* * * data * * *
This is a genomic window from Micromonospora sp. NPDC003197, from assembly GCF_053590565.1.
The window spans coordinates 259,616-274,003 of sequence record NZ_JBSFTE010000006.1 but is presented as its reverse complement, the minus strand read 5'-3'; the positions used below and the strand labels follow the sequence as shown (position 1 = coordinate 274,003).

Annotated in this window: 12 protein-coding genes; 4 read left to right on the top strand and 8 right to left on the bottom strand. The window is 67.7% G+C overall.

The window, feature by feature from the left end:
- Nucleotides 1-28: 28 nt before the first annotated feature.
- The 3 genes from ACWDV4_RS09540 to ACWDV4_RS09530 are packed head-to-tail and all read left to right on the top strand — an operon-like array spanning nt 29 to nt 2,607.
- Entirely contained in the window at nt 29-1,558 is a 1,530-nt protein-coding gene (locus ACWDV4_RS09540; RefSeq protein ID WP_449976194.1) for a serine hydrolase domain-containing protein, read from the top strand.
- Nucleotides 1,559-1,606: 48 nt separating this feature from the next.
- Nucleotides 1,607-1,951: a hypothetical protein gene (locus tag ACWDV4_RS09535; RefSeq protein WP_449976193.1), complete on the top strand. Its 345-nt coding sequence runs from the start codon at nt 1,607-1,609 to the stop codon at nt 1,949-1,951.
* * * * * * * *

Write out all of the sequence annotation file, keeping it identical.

This is a genomic window from Micromonospora sp. NPDC003197, from assembly GCF_053590565.1.
The window spans coordinates 259,616-274,003 of sequence record NZ_JBSFTE010000006.1 but is presented as its reverse complement, the minus strand read 5'-3'; the positions used below and the strand labels follow the sequence as shown (position 1 = coordinate 274,003).

Annotated in this window: 12 protein-coding genes; 4 read left to right on the top strand and 8 right to left on the bottom strand. The window is 67.7% G+C overall.

The window, feature by feature from the left end:
- Nucleotides 1-28: 28 nt before the first annotated feature.
- The 3 genes from ACWDV4_RS09540 to ACWDV4_RS09530 are packed head-to-tail and all read left to right on the top strand — an operon-like array spanning nt 29 to nt 2,607.
- Entirely contained in the window at nt 29-1,558 is a 1,530-nt protein-coding gene (locus ACWDV4_RS09540; RefSeq protein ID WP_449976194.1) for a serine hydrolase domain-containing protein, read from the top strand.
- Nucleotides 1,559-1,606: 48 nt separating this feature from the next.
- Nucleotides 1,607-1,951: a hypothetical protein gene (locus tag ACWDV4_RS09535; RefSeq protein WP_449976193.1), complete on the top strand. Its 345-nt coding sequence runs from the start codon at nt 1,607-1,609 to the stop codon at nt 1,949-1,951.